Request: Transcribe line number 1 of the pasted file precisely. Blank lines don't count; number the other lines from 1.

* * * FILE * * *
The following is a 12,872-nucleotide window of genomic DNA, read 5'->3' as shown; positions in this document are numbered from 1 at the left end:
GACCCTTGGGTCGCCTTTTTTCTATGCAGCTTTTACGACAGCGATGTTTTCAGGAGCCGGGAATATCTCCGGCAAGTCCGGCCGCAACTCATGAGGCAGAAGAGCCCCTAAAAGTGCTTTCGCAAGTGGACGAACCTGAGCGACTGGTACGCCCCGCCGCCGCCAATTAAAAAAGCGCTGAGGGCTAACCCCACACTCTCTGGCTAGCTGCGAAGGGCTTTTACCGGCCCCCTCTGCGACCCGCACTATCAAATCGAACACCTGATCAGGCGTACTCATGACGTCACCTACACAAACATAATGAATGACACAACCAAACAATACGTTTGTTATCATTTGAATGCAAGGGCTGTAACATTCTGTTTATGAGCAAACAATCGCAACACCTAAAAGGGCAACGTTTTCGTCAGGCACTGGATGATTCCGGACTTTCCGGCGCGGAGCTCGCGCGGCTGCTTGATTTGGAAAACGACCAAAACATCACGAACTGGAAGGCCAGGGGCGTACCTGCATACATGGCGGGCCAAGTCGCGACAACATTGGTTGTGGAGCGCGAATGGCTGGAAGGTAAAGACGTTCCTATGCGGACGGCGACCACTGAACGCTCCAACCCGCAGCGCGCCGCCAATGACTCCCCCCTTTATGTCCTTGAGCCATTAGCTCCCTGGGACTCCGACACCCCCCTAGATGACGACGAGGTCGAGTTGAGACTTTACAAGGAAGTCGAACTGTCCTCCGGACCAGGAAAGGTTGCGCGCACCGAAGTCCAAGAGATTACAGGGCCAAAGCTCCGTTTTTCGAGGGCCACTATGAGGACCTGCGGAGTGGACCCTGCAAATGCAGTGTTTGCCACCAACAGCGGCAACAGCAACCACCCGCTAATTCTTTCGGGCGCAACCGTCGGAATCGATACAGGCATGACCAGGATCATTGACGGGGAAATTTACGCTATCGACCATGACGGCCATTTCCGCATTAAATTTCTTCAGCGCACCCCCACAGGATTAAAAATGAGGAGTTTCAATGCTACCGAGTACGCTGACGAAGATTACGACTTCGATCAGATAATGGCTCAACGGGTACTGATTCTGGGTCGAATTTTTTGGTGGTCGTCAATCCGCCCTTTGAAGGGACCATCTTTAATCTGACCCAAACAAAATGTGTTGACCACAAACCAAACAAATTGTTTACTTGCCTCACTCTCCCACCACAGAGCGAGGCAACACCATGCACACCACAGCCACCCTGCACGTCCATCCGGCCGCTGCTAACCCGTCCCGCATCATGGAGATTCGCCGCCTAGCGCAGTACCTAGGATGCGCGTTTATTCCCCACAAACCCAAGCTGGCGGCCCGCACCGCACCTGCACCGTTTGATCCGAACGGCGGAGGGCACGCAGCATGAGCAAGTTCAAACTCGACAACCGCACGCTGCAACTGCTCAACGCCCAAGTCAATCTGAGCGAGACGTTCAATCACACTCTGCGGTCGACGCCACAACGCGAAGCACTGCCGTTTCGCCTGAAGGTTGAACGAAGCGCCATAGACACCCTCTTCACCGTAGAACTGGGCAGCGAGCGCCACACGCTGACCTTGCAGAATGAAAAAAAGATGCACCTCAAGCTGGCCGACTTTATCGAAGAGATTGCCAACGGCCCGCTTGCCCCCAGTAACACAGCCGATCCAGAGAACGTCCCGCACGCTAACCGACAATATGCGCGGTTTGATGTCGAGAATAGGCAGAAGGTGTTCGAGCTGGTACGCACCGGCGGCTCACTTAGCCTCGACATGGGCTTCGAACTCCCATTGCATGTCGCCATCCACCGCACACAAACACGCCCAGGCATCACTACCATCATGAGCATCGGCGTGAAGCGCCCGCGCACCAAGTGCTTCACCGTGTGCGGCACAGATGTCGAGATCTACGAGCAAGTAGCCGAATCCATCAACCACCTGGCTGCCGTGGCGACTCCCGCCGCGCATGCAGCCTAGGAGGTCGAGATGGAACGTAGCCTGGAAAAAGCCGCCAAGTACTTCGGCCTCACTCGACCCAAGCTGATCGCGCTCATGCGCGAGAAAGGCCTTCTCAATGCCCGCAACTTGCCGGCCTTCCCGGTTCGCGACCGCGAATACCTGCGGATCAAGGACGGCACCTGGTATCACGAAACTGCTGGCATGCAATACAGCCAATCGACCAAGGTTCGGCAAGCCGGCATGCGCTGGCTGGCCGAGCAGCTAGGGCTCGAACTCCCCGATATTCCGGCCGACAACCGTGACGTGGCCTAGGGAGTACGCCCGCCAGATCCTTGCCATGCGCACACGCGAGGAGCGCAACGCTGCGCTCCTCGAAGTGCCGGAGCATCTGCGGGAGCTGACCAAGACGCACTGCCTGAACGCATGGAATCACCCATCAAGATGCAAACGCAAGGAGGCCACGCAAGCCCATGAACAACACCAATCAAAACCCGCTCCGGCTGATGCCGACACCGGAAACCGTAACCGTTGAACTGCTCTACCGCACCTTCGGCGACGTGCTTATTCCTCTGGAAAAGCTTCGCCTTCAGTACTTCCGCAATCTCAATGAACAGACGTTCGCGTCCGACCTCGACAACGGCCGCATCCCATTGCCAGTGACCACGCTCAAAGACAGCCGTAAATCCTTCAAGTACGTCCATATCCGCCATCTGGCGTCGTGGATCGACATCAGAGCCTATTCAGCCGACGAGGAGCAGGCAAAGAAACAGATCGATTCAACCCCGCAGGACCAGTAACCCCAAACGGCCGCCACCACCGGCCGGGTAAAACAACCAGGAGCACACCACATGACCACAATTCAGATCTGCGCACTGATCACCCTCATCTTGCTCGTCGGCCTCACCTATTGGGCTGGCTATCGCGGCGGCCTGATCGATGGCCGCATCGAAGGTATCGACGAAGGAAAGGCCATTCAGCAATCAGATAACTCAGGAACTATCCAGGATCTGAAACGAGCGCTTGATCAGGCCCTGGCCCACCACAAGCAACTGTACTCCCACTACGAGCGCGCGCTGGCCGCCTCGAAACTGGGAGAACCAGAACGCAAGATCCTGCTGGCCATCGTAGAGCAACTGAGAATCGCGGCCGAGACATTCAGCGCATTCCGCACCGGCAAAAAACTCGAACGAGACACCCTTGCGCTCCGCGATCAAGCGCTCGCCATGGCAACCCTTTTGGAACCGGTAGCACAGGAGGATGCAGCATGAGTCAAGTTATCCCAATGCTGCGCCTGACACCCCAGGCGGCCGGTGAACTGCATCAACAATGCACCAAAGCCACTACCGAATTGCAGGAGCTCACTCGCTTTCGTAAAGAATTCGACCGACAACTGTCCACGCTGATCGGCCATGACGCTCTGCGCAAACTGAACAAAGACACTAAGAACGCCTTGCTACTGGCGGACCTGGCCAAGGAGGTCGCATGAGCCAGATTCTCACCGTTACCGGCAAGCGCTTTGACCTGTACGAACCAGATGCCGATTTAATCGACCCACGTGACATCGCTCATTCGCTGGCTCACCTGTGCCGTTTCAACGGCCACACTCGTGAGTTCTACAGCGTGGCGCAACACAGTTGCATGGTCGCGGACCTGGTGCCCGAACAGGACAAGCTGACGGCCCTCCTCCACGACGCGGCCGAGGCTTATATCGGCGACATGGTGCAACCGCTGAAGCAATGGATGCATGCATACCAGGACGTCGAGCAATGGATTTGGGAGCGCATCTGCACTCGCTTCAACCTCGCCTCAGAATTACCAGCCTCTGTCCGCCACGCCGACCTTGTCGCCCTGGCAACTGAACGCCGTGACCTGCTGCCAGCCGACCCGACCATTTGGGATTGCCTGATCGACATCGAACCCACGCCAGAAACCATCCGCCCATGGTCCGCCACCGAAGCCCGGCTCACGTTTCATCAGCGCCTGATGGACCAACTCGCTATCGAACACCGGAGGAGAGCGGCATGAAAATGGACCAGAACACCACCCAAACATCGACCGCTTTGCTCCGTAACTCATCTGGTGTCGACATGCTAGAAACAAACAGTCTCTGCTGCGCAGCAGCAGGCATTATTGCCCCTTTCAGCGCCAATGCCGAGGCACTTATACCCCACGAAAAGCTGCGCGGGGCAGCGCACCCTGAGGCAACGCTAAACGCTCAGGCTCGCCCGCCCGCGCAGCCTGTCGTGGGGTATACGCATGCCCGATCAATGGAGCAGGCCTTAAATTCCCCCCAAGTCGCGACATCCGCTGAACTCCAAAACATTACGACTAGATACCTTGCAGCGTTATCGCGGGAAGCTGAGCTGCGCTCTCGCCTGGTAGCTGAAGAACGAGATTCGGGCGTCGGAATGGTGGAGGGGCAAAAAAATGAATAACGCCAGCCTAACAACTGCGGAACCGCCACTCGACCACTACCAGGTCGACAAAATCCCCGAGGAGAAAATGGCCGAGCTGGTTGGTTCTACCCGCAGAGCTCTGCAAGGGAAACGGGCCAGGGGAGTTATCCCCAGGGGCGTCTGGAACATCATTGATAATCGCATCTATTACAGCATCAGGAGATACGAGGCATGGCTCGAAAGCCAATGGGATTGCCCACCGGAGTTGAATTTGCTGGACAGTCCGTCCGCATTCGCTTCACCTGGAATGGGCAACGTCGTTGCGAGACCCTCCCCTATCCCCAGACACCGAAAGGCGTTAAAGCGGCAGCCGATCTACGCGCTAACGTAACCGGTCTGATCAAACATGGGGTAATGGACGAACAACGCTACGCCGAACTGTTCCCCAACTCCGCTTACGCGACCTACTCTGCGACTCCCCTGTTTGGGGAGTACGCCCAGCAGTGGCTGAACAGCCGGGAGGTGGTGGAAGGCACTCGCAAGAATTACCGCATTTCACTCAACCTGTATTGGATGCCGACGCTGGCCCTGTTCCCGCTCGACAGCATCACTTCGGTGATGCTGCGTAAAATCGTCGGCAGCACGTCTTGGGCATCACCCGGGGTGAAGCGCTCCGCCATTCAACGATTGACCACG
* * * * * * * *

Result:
The following is a 12,872-nucleotide window of genomic DNA, read 5'->3' as shown; positions in this document are numbered from 1 at the left end: